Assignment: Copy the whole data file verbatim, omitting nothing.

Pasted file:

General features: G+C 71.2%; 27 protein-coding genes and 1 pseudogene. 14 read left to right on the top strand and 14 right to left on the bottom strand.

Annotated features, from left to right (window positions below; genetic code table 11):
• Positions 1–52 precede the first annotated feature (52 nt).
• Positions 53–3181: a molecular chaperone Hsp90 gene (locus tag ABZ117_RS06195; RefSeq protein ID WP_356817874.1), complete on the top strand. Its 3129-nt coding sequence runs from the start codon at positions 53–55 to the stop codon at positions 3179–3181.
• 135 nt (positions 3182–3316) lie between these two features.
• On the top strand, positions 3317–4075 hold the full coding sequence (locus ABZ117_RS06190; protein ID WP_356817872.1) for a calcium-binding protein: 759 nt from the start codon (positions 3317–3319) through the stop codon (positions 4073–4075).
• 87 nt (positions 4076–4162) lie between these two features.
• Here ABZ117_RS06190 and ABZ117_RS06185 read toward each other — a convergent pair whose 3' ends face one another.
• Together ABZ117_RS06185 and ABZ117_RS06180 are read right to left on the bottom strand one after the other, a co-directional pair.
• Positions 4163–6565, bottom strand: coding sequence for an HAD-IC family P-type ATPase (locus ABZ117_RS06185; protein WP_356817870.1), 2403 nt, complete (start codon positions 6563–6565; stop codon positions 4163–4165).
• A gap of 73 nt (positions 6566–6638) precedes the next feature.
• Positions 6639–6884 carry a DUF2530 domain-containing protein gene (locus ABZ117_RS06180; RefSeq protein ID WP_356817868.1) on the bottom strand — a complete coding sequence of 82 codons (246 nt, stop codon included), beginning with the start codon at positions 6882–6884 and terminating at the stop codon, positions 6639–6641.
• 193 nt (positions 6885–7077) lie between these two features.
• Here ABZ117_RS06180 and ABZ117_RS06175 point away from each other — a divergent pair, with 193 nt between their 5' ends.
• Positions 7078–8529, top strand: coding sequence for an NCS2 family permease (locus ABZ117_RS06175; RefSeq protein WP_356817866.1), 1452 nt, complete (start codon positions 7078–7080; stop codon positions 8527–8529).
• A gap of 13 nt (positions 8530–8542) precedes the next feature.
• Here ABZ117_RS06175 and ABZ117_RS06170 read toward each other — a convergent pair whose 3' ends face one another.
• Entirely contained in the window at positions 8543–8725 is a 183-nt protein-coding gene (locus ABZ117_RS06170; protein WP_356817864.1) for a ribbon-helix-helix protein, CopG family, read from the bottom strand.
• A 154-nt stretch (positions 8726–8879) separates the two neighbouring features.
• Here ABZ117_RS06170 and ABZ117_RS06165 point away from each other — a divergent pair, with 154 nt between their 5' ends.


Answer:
General features: G+C 71.2%; 27 protein-coding genes and 1 pseudogene. 14 read left to right on the top strand and 14 right to left on the bottom strand.

Annotated features, from left to right (window positions below; genetic code table 11):
• Positions 1–52 precede the first annotated feature (52 nt).
• Positions 53–3181: a molecular chaperone Hsp90 gene (locus tag ABZ117_RS06195; RefSeq protein ID WP_356817874.1), complete on the top strand. Its 3129-nt coding sequence runs from the start codon at positions 53–55 to the stop codon at positions 3179–3181.
• 135 nt (positions 3182–3316) lie between these two features.
• On the top strand, positions 3317–4075 hold the full coding sequence (locus ABZ117_RS06190; protein ID WP_356817872.1) for a calcium-binding protein: 759 nt from the start codon (positions 3317–3319) through the stop codon (positions 4073–4075).
• 87 nt (positions 4076–4162) lie between these two features.
• Here ABZ117_RS06190 and ABZ117_RS06185 read toward each other — a convergent pair whose 3' ends face one another.
• Together ABZ117_RS06185 and ABZ117_RS06180 are read right to left on the bottom strand one after the other, a co-directional pair.
• Positions 4163–6565, bottom strand: coding sequence for an HAD-IC family P-type ATPase (locus ABZ117_RS06185; protein WP_356817870.1), 2403 nt, complete (start codon positions 6563–6565; stop codon positions 4163–4165).
• A gap of 73 nt (positions 6566–6638) precedes the next feature.
• Positions 6639–6884 carry a DUF2530 domain-containing protein gene (locus ABZ117_RS06180; RefSeq protein ID WP_356817868.1) on the bottom strand — a complete coding sequence of 82 codons (246 nt, stop codon included), beginning with the start codon at positions 6882–6884 and terminating at the stop codon, positions 6639–6641.
• 193 nt (positions 6885–7077) lie between these two features.
• Here ABZ117_RS06180 and ABZ117_RS06175 point away from each other — a divergent pair, with 193 nt between their 5' ends.
• Positions 7078–8529, top strand: coding sequence for an NCS2 family permease (locus ABZ117_RS06175; RefSeq protein WP_356817866.1), 1452 nt, complete (start codon positions 7078–7080; stop codon positions 8527–8529).
• A gap of 13 nt (positions 8530–8542) precedes the next feature.
• Here ABZ117_RS06175 and ABZ117_RS06170 read toward each other — a convergent pair whose 3' ends face one another.
• Entirely contained in the window at positions 8543–8725 is a 183-nt protein-coding gene (locus ABZ117_RS06170; protein WP_356817864.1) for a ribbon-helix-helix protein, CopG family, read from the bottom strand.
• A 154-nt stretch (positions 8726–8879) separates the two neighbouring features.
• Here ABZ117_RS06170 and ABZ117_RS06165 point away from each other — a divergent pair, with 154 nt between their 5' ends.